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SUN Experiences: Lessons from Pakistan


Muhammad Aslam Shaheen is SUN Focal Point in Pakistan.

Dr. Ali Ahmad Khan is Programme Officer for the SUN Secretariat, Ministry of Planning, Development and Reform, Pakistan.


In Pakistan, the nutritional status of children under five years of age is extremely poor. At a national level almost 40% are underweight. Over half the children are affected by stunting and about 9% by wasting. There are significant provincial variations in these rates in Pakistan and the prevalence of stunting appears to be associated with the overall level of development of the provinces, being lowest in Punjab and highest in Balochistan Province.

The Islamic Republic of Pakistan joined the SUN Movement in April 2013. The Chief of Nutrition is the SUN Focal Point and deals with technical and operational matters related to the Movement. His efforts are in line with the Pakistan Vision 2025 and guidance is provided by the Members, Secretary and Minister for the Ministry of Planning Development and Reform. The SUN Movement in Pakistan is currently working under the direction of the Planning Commission of Pakistan, the government body that regulates almost all programmes and proposals related to federal and provincial departments. A SUN Core Group (or National Nutrition Committee) (NNC) has been formed which is the equivalent to the SUN multistakeholder platform and consists of 15 key members of development partners and ministries who steer the process forward in the country. In addition, six specific networks (Government, UN, Donor, Civil Society Alliance, Business Network and Academia and Research) have been formed for streamlined efforts to scale up nutrition in the country.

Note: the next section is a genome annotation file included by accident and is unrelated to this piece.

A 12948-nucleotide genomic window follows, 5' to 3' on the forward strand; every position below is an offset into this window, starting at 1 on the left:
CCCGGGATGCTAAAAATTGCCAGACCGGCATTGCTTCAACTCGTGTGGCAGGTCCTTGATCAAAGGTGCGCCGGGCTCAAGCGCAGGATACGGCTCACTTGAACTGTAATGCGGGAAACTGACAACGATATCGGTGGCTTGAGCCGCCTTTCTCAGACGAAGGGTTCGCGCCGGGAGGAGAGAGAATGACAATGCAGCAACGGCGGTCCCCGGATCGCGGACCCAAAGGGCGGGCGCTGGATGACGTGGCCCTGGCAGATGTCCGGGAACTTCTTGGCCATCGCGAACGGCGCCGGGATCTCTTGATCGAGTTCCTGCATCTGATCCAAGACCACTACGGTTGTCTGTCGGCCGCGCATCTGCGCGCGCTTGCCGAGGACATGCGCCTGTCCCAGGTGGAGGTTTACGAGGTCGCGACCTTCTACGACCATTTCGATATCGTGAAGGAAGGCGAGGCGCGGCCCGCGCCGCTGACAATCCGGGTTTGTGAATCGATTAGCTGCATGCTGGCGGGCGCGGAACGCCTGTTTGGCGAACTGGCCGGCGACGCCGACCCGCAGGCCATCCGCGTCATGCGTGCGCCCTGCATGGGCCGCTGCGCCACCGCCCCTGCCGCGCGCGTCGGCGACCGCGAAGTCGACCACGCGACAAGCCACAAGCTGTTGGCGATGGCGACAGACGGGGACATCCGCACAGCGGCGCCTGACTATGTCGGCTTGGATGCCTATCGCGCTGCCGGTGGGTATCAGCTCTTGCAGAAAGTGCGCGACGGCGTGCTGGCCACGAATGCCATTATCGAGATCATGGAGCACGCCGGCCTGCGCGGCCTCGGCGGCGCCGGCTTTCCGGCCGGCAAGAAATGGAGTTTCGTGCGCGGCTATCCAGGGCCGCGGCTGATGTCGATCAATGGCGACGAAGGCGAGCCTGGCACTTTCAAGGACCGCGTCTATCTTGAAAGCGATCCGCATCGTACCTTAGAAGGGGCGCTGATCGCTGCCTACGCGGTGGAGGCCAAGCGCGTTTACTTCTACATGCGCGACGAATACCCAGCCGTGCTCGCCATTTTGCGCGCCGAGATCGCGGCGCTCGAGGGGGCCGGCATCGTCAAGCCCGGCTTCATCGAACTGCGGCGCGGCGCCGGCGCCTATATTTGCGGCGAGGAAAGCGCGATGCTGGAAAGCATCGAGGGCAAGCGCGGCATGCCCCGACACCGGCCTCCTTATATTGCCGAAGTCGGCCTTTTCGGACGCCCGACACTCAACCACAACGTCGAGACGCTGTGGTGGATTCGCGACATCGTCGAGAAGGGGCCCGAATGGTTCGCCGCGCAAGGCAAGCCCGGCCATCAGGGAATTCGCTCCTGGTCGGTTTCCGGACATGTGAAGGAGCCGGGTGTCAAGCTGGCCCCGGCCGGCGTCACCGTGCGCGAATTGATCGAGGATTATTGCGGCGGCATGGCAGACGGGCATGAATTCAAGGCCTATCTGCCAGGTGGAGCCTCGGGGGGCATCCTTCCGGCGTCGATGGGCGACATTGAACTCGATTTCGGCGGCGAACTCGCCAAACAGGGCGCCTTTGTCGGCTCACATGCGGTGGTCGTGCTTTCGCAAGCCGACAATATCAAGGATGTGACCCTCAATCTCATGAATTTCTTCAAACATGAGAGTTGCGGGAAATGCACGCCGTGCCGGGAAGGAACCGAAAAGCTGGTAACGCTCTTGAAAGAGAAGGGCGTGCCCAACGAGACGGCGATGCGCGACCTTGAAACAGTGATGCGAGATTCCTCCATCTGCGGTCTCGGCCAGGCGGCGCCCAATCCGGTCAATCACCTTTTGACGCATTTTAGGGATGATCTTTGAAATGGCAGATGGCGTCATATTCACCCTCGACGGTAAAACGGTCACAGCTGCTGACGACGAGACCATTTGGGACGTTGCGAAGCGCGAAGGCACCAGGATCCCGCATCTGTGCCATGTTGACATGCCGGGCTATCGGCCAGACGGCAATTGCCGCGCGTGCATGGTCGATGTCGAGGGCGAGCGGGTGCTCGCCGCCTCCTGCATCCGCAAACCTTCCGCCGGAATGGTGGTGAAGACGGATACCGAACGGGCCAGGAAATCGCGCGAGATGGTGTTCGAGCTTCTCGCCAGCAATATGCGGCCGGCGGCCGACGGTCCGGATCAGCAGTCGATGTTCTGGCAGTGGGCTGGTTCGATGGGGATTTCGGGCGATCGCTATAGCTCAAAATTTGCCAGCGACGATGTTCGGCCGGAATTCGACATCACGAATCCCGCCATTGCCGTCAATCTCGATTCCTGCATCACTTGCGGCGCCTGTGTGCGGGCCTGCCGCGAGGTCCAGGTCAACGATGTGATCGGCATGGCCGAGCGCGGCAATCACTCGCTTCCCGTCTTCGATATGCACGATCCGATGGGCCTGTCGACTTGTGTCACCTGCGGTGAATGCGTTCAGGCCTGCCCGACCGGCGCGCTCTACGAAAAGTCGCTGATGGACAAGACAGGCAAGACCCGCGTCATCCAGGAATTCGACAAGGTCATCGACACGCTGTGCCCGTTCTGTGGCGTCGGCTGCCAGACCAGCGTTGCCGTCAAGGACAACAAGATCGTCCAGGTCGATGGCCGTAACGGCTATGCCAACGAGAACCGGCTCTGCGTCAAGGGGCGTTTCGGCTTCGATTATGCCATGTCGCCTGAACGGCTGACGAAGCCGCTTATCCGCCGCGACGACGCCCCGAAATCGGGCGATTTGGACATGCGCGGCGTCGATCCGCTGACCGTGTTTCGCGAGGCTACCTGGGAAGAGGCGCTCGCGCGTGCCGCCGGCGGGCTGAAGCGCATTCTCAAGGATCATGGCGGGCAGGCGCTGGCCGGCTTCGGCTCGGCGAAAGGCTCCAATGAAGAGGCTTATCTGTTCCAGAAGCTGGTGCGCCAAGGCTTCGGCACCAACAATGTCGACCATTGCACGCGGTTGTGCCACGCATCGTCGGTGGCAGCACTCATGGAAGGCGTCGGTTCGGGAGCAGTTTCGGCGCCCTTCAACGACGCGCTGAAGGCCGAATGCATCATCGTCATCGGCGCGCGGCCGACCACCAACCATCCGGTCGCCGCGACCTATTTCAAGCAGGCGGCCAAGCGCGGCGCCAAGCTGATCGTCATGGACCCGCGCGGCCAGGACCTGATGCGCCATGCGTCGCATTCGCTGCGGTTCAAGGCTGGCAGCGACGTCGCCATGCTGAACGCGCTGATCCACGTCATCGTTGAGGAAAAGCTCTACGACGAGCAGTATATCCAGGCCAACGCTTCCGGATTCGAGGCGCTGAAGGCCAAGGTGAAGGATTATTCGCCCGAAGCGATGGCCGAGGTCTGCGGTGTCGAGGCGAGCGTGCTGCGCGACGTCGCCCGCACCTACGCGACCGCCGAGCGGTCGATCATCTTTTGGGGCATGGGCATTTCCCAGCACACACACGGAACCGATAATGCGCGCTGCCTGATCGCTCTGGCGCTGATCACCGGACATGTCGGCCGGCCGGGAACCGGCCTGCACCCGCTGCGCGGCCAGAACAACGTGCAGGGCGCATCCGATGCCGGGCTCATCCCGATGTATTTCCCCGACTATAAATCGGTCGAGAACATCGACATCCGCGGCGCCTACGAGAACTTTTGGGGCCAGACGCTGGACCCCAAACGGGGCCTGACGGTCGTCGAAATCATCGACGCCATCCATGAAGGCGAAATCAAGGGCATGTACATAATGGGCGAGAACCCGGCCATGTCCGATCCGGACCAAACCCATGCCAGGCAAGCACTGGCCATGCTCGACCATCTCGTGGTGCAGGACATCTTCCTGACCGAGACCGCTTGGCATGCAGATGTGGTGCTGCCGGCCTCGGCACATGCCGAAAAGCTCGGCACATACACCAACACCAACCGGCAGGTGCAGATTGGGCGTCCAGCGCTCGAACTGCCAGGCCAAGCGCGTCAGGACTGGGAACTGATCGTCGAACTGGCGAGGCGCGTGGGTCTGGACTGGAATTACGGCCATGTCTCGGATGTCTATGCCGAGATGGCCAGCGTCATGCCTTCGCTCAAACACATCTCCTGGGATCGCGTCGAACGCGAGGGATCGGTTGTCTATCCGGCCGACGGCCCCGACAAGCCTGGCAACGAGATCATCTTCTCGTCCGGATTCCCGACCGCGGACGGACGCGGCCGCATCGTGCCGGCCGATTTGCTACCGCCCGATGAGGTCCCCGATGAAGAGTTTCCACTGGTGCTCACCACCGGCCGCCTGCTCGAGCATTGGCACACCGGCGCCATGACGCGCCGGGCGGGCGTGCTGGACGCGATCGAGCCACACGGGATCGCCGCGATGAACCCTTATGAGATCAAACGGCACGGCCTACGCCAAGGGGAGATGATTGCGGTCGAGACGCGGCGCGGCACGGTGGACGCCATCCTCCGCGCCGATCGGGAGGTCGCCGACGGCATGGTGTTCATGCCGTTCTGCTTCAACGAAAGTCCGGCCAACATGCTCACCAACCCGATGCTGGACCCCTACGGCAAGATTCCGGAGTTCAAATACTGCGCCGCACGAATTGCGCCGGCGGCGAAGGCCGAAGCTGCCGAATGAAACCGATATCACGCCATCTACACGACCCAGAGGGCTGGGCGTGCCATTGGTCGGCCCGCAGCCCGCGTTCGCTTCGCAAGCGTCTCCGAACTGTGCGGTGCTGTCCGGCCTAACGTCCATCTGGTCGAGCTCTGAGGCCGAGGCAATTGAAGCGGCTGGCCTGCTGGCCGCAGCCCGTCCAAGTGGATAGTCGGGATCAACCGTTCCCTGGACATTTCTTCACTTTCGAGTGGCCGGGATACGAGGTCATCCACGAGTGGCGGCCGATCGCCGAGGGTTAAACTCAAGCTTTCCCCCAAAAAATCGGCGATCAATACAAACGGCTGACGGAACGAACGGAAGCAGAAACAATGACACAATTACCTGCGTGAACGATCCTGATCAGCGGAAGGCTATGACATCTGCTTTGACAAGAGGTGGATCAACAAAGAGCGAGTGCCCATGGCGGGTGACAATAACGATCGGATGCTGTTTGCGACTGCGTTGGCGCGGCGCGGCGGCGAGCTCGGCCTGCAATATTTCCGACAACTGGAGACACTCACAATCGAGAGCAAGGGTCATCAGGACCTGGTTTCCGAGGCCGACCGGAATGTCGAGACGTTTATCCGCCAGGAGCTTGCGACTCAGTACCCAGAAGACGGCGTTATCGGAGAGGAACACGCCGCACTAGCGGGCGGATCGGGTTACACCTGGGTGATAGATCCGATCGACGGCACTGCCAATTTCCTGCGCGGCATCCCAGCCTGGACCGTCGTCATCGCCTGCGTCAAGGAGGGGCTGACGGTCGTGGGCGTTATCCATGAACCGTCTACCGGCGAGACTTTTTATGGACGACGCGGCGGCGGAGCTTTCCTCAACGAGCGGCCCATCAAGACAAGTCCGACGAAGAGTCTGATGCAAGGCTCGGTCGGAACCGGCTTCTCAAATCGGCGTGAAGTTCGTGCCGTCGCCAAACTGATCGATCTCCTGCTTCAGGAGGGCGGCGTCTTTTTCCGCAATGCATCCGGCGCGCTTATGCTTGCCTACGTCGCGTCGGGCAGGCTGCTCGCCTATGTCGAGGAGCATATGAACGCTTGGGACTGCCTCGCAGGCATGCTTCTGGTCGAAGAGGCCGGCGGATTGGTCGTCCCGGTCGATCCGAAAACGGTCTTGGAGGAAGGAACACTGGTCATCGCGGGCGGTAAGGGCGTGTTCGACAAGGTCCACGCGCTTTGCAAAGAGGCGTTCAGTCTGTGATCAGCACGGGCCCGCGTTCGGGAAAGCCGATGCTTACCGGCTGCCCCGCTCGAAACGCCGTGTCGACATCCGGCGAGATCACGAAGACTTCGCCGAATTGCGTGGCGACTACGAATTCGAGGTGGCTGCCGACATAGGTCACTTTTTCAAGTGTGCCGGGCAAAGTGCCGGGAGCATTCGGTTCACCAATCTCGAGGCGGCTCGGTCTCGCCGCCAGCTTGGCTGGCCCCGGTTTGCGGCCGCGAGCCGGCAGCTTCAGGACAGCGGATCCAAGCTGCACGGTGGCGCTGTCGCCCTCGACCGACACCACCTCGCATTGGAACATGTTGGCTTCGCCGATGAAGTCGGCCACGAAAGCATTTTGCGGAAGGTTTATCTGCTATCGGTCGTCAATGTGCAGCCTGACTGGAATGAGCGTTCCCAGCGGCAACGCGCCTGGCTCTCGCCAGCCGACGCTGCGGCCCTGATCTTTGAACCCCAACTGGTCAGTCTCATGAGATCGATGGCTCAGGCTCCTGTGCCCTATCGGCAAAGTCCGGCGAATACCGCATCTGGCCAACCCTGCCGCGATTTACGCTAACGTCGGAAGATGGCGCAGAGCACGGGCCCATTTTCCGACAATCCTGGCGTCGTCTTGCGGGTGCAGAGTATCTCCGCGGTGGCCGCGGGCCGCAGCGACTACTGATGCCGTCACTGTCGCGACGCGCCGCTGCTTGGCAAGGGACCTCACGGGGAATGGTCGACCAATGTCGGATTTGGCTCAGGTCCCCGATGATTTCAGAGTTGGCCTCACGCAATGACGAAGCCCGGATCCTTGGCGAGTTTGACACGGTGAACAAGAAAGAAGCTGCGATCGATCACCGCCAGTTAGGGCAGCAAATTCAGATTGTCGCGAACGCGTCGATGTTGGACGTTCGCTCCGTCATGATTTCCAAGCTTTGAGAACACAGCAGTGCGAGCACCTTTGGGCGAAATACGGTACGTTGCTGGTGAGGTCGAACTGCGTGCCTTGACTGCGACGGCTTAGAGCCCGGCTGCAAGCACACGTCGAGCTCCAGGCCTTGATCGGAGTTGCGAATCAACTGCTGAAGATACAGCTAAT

SUN Focal Points have been appointed in four devolved provinces to coordinate their efforts for scaling up nutrition as, since devolution, every province is autonomous in planning and setting its priorities. After joining the SUN Movement, nutrition-specific and nutrition-sensitive programme budget analysis was performed for the first time. Results were presented in the SUN Movement Financial Tracking Workshop held in Asia in early 2015. For 2015-16, there is specific budget allocation for Nutrition and the Sustainable Development Goals (SDGs), an additional tranche of funding.

The added value of the SUN Movement in Pakistan is the increased coordination between the donors, UN agencies and other development partners with government. Government’s ability to scale up nutrition in the country is increased and 2015-16 is the first year that there has been direct allocations of funds by government for nutrition specific and nutrition-sensitive programming.

The authors conclude that Pakistan has made significant strides towards scaling up nutrition in Pakistan: nutrition is seen as a multi-sector challenge and efforts have been made to involve all relevant sectors. The aim has been to plan multi-sectorally but to implement sectorally, then evaluate multi-sectorally. It is too early to say if and how this multisector approach is working as the process is slow and requires patience and teamwork from all stakeholders. Continued advocacy and monitoring and evaluations will be required to ensure that these efforts are productive.


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